To say Ta-Nehisi Coates covers a lot of ground in We Were Eight Years in Power is a true understatement. This book has done more to explain to me the state of the U.S. today than several of the other books I’ve read since the election combined.

Coates reaches back to historical events and eras. He talks about his fascination with the Civil War, how he studied, as well as visited battlefields and exhibits. He details the difficulties of life in post-World War II Chicago, especially the West Side neighborhood of North Lawndale. In each time period, Coates discusses the predatory policies of governments and businessmen towards African Americans.

Coates also covers the “tough on crime” political era, and how it led to today’s mass incarceration of so many millions of black and brown people. This is done with a small nod to Michelle Alexander’s book The New Jim Crow, which is a more thorough investigation of the topic.

He contrasts the presidency of Barack Obama with his successor, while focusing more on the former. In the last essay, Coates takes on our current political and economic situation. He connects 45 to the white men of the past, with the vicious, racist behavior. He doesn’t give the liberal left a pass. This is a moment when Coates lets his anger really show.

If I felt angry while reading the book, it was at myself, my country, and other white people. I am more embarrassed than ever. Reading his work makes me alternately nostalgic and depressed. Nostalgic for the years of the Obama presidency, and depressed by the behavior of white people (especially white men) during all of history.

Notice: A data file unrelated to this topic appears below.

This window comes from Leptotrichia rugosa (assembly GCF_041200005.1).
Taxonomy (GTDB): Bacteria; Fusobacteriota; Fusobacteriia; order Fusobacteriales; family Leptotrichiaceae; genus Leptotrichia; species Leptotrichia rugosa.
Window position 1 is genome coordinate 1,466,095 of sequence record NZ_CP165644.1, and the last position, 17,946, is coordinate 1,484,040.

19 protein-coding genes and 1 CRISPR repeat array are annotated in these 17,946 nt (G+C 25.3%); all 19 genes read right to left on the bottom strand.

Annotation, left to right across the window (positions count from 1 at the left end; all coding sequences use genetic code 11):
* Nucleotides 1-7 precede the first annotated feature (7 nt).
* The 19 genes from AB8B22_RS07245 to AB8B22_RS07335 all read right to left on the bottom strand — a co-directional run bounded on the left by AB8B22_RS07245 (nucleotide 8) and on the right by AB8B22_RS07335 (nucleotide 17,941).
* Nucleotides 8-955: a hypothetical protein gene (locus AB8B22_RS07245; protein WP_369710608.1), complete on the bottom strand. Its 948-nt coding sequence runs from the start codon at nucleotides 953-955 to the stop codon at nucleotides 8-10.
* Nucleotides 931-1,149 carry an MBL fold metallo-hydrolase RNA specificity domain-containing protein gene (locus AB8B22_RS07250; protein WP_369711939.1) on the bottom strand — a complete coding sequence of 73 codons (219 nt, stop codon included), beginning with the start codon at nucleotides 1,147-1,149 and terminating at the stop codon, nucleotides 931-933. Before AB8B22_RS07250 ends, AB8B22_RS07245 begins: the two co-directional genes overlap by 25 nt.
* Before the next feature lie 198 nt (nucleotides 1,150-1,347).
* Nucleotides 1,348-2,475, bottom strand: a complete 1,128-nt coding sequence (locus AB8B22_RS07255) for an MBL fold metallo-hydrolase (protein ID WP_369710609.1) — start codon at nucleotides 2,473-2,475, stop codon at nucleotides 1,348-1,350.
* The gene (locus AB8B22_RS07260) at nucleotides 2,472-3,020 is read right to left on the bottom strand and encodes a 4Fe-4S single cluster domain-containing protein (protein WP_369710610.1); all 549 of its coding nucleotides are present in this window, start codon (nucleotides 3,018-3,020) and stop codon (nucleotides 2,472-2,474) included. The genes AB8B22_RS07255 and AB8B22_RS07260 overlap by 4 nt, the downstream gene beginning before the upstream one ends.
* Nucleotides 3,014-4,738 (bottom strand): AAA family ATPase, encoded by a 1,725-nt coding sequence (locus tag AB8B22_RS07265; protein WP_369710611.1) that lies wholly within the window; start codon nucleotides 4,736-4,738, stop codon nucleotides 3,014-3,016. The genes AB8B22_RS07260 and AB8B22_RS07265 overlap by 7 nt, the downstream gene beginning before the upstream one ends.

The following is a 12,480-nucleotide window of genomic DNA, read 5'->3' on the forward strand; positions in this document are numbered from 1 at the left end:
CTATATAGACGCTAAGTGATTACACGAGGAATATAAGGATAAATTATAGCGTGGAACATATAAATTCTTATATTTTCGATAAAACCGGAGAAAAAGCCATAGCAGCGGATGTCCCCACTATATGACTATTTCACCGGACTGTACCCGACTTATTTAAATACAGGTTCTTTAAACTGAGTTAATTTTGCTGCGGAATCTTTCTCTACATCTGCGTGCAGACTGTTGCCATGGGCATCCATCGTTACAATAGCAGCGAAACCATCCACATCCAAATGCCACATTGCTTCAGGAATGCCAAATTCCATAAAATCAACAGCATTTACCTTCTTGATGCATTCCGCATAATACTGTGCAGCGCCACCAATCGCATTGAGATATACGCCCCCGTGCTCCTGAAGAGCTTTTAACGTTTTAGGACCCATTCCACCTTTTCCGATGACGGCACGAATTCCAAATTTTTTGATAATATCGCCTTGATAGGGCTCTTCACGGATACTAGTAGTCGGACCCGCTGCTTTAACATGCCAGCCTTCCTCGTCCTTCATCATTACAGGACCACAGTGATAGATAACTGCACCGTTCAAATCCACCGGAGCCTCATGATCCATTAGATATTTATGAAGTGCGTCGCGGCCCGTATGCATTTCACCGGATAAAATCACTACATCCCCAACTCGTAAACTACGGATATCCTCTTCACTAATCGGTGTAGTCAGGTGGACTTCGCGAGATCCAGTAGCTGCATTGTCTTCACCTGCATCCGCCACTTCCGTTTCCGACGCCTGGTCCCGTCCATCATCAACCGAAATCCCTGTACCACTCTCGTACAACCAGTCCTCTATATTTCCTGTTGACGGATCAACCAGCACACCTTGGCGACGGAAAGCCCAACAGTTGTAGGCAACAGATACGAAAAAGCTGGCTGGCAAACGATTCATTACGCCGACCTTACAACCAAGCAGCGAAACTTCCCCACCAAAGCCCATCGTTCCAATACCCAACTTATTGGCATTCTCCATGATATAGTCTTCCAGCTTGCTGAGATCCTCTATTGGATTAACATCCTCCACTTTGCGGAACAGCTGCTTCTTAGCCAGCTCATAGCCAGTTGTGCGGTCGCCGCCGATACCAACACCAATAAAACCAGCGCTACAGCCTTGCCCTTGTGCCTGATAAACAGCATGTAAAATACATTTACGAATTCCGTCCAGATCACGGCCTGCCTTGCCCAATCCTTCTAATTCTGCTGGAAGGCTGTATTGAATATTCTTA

I appreciated also how the author uses his introductory essays to discuss the progress of his own writing career. In fact, that progression is evident in the eight essays previously published in The Atlantic. Coates connects his thinking and writing to other esteemed black intellectual writers like James Baldwin and W.E.B. Du Bois. And yet he is self-effacing about this comparison.

In terms of writing style, Coates can be elegant as much as he can write with density and complication. There were many times I had to reread sentences and paragraphs to grasp the entire meaning. Since I read the advanced reader’s copy, I don’t want to put quotes here in case they’ve changed in the final version. But know that I have highlighted many passages, some entire paragraphs. There is so much here to read and then revisit. So much to discuss and ponder. It’s absolutely another five-star read from Ta-Nehisi Coates.

Thanks to NetGalley and One World, Random House Publishing Group for the digital ARC in exchange for my honest review.